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Pop Goes the Gunnery

Monday, November 7, 2016 8:14
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(Before It's News)

 

 

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Main battle tanks are in the news again; the Russians are coming with a new model, the Armato (tomato?) state of the art high tech’ and allegedly way ahead of ours or anybody else’s. Perhaps it is not surprising this being the centenary year of the Battle of Cambrai in 1916.
 
Much admired at the time, there are historians who question their success. My grandfather who was in attendance among the infantry had his opinions, blunter and with short words.
 
It had been near sixty years since The Charge of the Light Brigade in The Crimea when the cavalry rediscovered the cost of charging artillery. After some famed cavalry charges in the colonies and later chasing the Boers of South Africa on horses etc. early in World War One the cavalry had to relearn the lessons of The Crimea.
 
These Pathe News clips from the 1930′s tell us that the romantic notion of horsed cavalry was still in the public mind and in the media. The first, less than one minute, rejoices that the Royal Scots Greys will not be mechanised. This is November1937 and the Secretary of State For War was Leslie Hore-Belisha, see Wikipedia, a politician to his finger tips. He and the Generals did not get on well.
 
The next clip from 1930 is a couple of minutes of fancy horse display, musical riding once a useful form of training for movement in antique battle. A hard act to follow, largely because of the expense, it needed the taxpayer to pay for that one.
 
Sixty odd years ago I had dealings with tanks. Their officers were still attracted to horses, the training manoeuvres had to be timed to fit in with the various point to point fixtures. I think many of them still thought that we would be better off using horses against the Third Soviet Shock Army.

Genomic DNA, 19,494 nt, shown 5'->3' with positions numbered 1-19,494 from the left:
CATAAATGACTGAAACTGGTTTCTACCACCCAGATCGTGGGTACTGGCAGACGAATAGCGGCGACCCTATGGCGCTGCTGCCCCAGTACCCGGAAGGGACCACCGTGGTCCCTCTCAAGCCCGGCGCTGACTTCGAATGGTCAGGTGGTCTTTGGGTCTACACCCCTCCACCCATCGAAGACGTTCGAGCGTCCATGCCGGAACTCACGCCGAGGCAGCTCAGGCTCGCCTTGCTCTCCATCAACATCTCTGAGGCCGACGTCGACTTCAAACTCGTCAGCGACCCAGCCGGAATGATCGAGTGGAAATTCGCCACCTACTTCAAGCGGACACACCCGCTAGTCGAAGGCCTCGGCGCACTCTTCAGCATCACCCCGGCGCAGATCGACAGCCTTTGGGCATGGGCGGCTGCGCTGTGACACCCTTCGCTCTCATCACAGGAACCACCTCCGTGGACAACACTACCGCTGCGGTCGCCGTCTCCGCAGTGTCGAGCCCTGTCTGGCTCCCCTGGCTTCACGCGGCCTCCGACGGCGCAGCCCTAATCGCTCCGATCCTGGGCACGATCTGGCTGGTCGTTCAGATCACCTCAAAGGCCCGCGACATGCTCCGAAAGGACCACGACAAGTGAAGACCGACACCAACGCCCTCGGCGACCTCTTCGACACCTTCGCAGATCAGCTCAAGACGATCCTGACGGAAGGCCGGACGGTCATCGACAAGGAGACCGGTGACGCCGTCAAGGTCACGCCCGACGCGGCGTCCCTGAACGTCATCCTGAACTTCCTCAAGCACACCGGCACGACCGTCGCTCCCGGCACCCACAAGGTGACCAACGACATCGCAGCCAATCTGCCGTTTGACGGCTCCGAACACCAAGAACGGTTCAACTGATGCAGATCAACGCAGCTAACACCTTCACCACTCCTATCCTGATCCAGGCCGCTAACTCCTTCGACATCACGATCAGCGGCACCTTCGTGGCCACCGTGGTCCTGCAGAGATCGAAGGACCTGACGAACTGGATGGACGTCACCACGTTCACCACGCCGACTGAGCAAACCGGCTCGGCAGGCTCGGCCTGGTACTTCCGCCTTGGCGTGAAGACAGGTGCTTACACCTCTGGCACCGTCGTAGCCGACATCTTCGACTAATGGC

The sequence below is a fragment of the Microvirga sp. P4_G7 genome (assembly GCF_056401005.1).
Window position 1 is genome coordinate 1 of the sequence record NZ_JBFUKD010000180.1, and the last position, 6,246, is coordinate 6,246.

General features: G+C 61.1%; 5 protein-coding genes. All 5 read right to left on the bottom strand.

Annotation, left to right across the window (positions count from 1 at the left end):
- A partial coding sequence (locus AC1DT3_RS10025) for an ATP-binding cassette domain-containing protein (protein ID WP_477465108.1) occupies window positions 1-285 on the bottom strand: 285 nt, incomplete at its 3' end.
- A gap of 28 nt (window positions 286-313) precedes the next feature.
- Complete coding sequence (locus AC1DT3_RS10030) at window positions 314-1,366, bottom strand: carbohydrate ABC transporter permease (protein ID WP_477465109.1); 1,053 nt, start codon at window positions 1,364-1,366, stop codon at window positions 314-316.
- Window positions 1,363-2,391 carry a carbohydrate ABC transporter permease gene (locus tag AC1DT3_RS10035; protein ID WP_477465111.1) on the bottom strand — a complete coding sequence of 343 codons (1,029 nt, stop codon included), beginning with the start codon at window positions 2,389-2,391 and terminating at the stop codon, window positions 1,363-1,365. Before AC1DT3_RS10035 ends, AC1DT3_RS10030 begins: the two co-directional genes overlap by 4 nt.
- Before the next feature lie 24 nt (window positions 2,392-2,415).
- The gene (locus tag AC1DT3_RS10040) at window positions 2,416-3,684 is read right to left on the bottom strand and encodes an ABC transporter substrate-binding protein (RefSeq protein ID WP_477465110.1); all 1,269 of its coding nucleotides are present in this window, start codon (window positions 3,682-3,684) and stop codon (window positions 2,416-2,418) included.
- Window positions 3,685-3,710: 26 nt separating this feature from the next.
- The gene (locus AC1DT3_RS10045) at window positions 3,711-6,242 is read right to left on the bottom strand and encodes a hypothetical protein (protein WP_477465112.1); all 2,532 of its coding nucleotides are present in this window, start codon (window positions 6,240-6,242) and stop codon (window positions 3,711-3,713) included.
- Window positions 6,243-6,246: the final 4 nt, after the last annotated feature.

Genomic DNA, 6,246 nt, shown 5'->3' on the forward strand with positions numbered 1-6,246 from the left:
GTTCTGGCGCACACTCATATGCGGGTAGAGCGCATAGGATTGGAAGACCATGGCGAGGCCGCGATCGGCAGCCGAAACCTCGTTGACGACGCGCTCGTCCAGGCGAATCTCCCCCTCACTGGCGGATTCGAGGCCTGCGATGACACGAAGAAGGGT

But they may have been right. Our old Centurion tanks were in poor condition, I handled the returns on tank states sent to the War Box. The new Conqueror ones we were being given were shockers. Over weight for power and tracks, under gunned death traps their drivers alleged that they broke down when any of the crew broke wind, a common feature of life in the tanks.
 
What is consistent through time is the support cost of both horses and tanks, especially the tanks. You do not see this in the public domain, it is there but overshadowed by the image of the machine and what they can do. Keeping them going and being able to function demands major back-up, repair, immediate spares and parts availability and a horde of highly trained mechanics with top grade management systems.
 
But just as tanks have been modernised and equipped to keep up to date so has anti-tank artillery, also now with modern systems and in our 21st Century world devices such as  drones. This means that tanks may be valuable against low grade opposition that is without such weaponry but against high grade opponents they could be more of a liability than an asset.
 
It is possible that a proper cost benefit analysis might well find that they are not a good option, in fact the age of the tanks and cavalry in wars between major powers is over.
 
Where might Russia’s tanks be best used in that case?
 
Perhaps The Crimea?

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